I'm Mark Blecher, Co-Director of Cataract and Primary Eye Care at Wills Eye Hospital in Philadelphia. I just wanted to take a minute and talk a little bit about some of the new changes, new products, and some new thinking on the correction of presbyopia.
Presbyopia, as we often say to ourselves, is the Holy Grail of eye surgery. It's the one thing that almost everyone will deal with in their lifetime. It can be one of the most frustrating things to have happen to you and curing it would be almost a miracle. Our profession’s been working quite aggressively to try and address this, both in patients who are not yet in the cataract surgery population and in cataract surgery patients.
There have been many products and procedures that have come and gone to try and deal with this, most of it suboptimally. We don't have the perfect answer yet, but what's interesting is that I think we're starting to get some real traction on some newer and pending technologies that are becoming available.
At this year's ASCRS meeting, AcuFocus announced the FDA approval of the camera intracorneal inlay, which is a small aperture pinhole inlay that can be placed in the cornea at 200 micron depth through a pocket created by a femto laser. The studies seem quite good on this. It's not yet widely accepted around the world where it's been approved for a while, but more recent changes in the clinical indications and surgical technique may improve the results enough to make this something that we here in the United states are going to adopt more aggressively. Current FDA approvals are a little limited at the moment, but practice of medicine should allow surgeons to be able to figure out how to bring this to a wider range of patients - both phakic and aphakic.
Our patient population that we've done refractive surgery on all these years are very anxious, as they get older and many of them are, to cure their presbyopia. You know, they had 20/20 vision for many years if they had their surgery in their 20s or 30s. Now that they’re in their 40s and 50s, they may still have excellent distance vision, but they’re a little frustrated and are happy to have something done to restore their near vision. So perhaps this will be something we can offer them. There is a hydrogel inlay as well that goes in a pocket, also in the cornea, that changes the curvature of the central cornea to allow for a greater depth of focus. That's not yet approved here in the United States but is getting some good feedback on clinical trials elsewhere.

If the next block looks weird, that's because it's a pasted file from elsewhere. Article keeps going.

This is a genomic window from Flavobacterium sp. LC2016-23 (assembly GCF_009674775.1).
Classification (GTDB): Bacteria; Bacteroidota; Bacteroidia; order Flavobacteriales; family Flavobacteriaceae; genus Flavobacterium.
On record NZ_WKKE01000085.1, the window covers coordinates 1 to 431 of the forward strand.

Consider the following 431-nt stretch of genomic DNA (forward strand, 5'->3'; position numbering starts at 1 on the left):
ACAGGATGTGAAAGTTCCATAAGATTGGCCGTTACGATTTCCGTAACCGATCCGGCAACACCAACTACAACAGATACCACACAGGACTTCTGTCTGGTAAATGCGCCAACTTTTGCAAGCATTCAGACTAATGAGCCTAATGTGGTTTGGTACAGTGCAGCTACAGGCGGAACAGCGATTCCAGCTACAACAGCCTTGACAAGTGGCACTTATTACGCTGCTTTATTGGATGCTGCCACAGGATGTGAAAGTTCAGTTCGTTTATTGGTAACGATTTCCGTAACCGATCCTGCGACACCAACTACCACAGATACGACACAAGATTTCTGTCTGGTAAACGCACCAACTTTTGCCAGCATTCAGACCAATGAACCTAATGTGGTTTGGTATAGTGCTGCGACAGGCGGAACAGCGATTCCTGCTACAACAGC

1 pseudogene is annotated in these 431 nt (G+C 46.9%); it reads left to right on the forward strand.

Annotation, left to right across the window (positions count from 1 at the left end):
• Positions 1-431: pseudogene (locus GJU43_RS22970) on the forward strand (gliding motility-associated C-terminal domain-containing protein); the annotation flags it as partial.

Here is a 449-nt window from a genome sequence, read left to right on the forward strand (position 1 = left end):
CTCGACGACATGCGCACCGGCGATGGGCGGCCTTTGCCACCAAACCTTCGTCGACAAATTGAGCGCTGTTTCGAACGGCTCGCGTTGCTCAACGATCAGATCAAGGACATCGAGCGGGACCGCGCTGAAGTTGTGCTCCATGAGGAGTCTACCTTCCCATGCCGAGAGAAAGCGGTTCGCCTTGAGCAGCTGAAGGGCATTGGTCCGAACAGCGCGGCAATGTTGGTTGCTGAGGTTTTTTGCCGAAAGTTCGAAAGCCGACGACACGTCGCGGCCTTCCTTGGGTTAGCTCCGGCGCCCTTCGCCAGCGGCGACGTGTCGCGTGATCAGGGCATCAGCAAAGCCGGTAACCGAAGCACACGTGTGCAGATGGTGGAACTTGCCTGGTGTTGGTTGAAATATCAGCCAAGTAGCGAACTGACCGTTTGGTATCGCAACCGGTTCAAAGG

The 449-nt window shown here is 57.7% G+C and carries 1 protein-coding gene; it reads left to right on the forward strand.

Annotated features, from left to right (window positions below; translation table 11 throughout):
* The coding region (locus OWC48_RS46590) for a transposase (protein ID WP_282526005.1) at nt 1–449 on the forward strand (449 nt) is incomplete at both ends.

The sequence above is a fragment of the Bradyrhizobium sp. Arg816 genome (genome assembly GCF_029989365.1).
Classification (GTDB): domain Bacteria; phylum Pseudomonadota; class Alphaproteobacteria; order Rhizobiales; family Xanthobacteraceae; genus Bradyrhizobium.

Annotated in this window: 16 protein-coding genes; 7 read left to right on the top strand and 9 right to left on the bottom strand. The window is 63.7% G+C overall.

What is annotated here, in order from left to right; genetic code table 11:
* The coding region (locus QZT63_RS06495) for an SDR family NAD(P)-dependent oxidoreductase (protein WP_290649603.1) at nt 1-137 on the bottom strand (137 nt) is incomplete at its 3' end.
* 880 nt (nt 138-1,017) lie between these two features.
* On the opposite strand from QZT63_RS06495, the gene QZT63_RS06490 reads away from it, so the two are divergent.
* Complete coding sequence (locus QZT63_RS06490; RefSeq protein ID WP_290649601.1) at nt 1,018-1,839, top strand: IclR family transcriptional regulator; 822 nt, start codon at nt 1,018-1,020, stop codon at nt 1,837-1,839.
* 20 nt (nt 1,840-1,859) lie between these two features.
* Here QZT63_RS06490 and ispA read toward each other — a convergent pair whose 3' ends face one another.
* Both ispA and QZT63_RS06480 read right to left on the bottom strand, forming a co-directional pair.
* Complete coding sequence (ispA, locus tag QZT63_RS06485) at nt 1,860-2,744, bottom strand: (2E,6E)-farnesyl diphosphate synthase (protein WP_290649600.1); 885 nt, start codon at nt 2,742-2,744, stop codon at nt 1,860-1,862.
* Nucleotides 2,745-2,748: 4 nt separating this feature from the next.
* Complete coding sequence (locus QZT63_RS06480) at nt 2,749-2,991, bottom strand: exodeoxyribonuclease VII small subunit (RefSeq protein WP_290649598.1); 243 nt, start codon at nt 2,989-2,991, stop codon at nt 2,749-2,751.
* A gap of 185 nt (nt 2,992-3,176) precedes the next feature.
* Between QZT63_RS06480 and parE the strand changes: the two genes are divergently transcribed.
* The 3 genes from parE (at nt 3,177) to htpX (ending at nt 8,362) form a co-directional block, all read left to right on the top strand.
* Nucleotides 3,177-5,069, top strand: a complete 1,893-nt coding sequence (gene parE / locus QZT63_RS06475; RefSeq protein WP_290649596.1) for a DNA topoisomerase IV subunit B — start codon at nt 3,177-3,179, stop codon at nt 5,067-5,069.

In the realm of cataract surgery we've had a number intraocular lens implants that have attempted to or purported to cure presbyopia or give patients some degree of better reading vision. Whether it’s the pseudo-accommodative crystal lenses or multifocal lenses, they’ve been available for a little while with some success and are being slowly more widely adopted.
This year we've seen some announcements from some of the big lens manufacturers for a wider range of add powers on the multifocal lenses, which hopefully will give a wider range of reading and intermediate vision for our pseudo-phakic patients and, hopefully, also decrease some of the incidents of glare and halos that these lenses can produce.
One of the big issues with using multi-focal lenses, as everyone knows, is that everything has to be pretty perfect for you to get an optimal result. It’s a great technology, and as I tell patients when I’m talking to them about it, there's always a price. So you don't get something for nothing. The multifocal lenses use a trick of optics to try and give you distance and near, and there's a price to be paid for that. So hopefully these newer lenses with lower add powers will decrease some of the issues that we're having and will lead to wider adoption.
On the horizon, there are an extended range of focus lenses which are not yet available in the United States but have been available in Europe for a little while and are getting some positive reviews as a way to provide not quite full reading but to extend the depth of focus for vision so distance and mild, near and intermediate again with less glare and halos less issues related to an imperfect optical system. So it I'm very excited and encouraged that we seem to be making further headway.
The true Holy Grail of curing presbyopia would be to creating a true accommodative lens, which unfortunately seems to keep receding into the future as much as we keep talking about it. So while that would be the perfect solution, I'm afraid in my career and my lifetime that probably will not come to pass. But I think we're getting better and better results, and I'm happy that we have these available.
I look forward to working with the new technologies and bringing them as they get approved here to Wills so that can we can have our experience with them and bring them to our patients.
Thank you very much for your time and attention and appreciate your support.